The 2016 election has taught many of us just how much we can hear before we refuse to remain silent. Giving in to a growing sense of dreadful urgency, we do what our less-inhibited family members have been doing for years: we post our unfiltered opinions. After I shared a video stressing the importance of supporting Planned Parenthood, an offended cousin messaged me. She (politely) bombarded me with anti-choice talking points before she finally went there: "You're a mother: Can you imagine aborting your babies?" When I told her that becoming a mother made me even more pro-choice, she immediately asked me what I could mean by that. I was busy (and, frankly, not on the mood) and didn't respond. Besides, the answer to that assertion is not a short one. How could I begin to list all the reasons becoming a mother deepened my commitment to a woman's right to be in control of her reproductive health and family planning?
In a survey of 584 millennial moms across the country put together by Romper, 43 percent noted that their views had changed since becoming parents. Participants noted the change in political views to the fact that they have "more family-oriented views" as parents and that they care "more about traditional values" since having children, while others noted that even though they were "more pro-choice" before having kids, they're "now more pro-life" as parents and "less inclined to agree" with abortion rights. Others shared that they're "against abortion" completely. While becoming a mother and raising my children has not fundamentally changed me, it has given me new perspectives and deepened others. The question of reproductive rights is among them. Having babies has highlighted how precious they are, how much of us they deserve, and how much we owe it to them to be our best as parents.
Throughout history, women's bodies have been used as a means to political ends — if you don't believe me, just ask Helen of Troy. Indeed, the origins of the "pro-life" movement we know today were largely a Conservative political reaction against larger feminist and Progressive agendas in the late-'70s and early-'80s. Evangelical Christians, for the most part, were uninterested in fighting against abortion rights until it was tied to other issues via the "Moral Majority," a political organization founded by Jerry Falwell in 1979 formalizing the alliance between the Republican party and conservative Christians. Today, as a result of this persistent politicking, abortion and reproductive rights hang in the balance (and are a central issue) in every national and state election. Growing up, raised by strong Catholics who were even stronger Democrats, I sincerely believed in a stance I've heard many times since: "I'm personally against abortion, but I believe in a woman's right to choose."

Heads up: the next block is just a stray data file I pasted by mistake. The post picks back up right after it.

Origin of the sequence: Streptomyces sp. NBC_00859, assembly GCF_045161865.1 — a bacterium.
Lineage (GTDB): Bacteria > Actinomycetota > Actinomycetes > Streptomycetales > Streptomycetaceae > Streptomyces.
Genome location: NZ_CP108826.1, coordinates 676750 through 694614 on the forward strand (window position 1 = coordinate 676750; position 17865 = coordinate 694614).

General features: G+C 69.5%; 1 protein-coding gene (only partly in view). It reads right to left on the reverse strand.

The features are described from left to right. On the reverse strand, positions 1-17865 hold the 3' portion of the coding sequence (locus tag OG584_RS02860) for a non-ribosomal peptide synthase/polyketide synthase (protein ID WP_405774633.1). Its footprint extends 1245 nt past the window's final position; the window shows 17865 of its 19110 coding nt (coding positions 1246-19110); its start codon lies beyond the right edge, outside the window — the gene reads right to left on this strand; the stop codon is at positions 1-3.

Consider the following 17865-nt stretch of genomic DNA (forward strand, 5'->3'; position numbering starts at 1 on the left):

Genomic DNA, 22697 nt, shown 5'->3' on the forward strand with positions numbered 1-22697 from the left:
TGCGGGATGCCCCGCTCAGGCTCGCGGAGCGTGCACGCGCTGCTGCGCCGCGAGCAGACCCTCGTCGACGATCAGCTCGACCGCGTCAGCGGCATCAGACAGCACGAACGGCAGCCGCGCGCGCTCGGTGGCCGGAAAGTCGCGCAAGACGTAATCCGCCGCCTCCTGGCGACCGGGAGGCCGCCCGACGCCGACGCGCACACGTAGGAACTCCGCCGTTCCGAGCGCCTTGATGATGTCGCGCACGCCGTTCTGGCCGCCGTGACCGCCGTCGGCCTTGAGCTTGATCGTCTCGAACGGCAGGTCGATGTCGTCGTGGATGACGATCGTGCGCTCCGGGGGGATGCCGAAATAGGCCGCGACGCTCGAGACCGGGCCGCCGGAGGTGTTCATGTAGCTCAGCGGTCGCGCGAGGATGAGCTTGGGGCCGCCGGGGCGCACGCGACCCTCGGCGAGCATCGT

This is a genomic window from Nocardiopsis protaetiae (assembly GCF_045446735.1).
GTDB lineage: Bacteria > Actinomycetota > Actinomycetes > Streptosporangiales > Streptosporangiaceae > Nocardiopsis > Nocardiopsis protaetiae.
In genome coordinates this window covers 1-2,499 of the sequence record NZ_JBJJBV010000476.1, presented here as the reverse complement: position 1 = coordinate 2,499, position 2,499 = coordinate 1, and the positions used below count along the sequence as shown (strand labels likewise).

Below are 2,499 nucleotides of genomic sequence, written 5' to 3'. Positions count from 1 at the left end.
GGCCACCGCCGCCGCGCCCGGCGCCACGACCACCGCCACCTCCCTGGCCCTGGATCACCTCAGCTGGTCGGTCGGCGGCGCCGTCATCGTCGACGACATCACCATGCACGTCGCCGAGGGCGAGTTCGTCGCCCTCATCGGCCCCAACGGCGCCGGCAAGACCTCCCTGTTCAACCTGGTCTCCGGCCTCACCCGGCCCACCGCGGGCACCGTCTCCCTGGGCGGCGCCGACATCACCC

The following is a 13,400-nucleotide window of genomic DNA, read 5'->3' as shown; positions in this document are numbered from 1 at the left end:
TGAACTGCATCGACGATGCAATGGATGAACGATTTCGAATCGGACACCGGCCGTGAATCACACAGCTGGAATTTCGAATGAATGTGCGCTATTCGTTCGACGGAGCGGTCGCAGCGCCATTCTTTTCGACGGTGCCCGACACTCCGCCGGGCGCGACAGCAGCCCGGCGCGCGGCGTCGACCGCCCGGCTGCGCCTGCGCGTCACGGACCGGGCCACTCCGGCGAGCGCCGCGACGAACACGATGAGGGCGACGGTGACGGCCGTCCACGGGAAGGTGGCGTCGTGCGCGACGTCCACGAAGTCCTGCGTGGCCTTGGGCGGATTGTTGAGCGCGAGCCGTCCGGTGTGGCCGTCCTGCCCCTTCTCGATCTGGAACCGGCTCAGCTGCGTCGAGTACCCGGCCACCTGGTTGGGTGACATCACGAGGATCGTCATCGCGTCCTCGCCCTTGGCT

From the time I was old enough to know what an abortion was and why people got them, I knew this was not a right that should be taken away. I knew a child should not be forced to carry a pregnancy to term, nor should a rape victim, nor a woman whose life depended on termination or whose baby would be born only to live a brief life full of pain. But I was still coming from a long line of Catholics (a demographic, incidentally, who had been mobilized against abortion since Roe v. Wade, long before the Evangelical adherents who are now synonymous with the political movement). I found abortion either tragic or distasteful or both, and my pro-choice stance was specific, not a little judgmental, and unenthusiastic. I knew this was a choice that should be allowed, but it should be reserved, I felt, only for the most dire of circumstances.
Still, my mantra remained largely the same: "I'm personally against abortion, but I believe in a woman's right to choose." Then I got pregnant.
As I got older, read more, and drifted both naturally and intentionally from my Catholic moorings, I softened in my stance. I grew more compassionate toward women who chose abortion. I saw the pro-life movement for its anti-choice origins and political ends. I recognized the "Acceptable Abortion" and "Immoral Abortion" categories I'd constructed in my head were not as clear-cut as I'd once imagined or been taught. But still, my mantra remained largely the same: "I'm personally against abortion, but I believe in a woman's right to choose."
Then I got pregnant. And even though each pregnancy was welcomed and happy and abortion was the last thing I could have wanted, something changed in me almost overnight. My reasons were varied, but ultimately they all came down to looking at abortion and family planning now through the eyes of a mother.
If I could feel this way, someone who wanted a baby, who was happily partnered, who had room in her home and heart and life, who had support, who had a name for her baby already, how horrifying must pregnancy be for someone who was not in that situation, who had none of those things, who had been raped, who was all alone, or who could die? No one, ever, should be forced to feel this way for 40 (or more) weeks.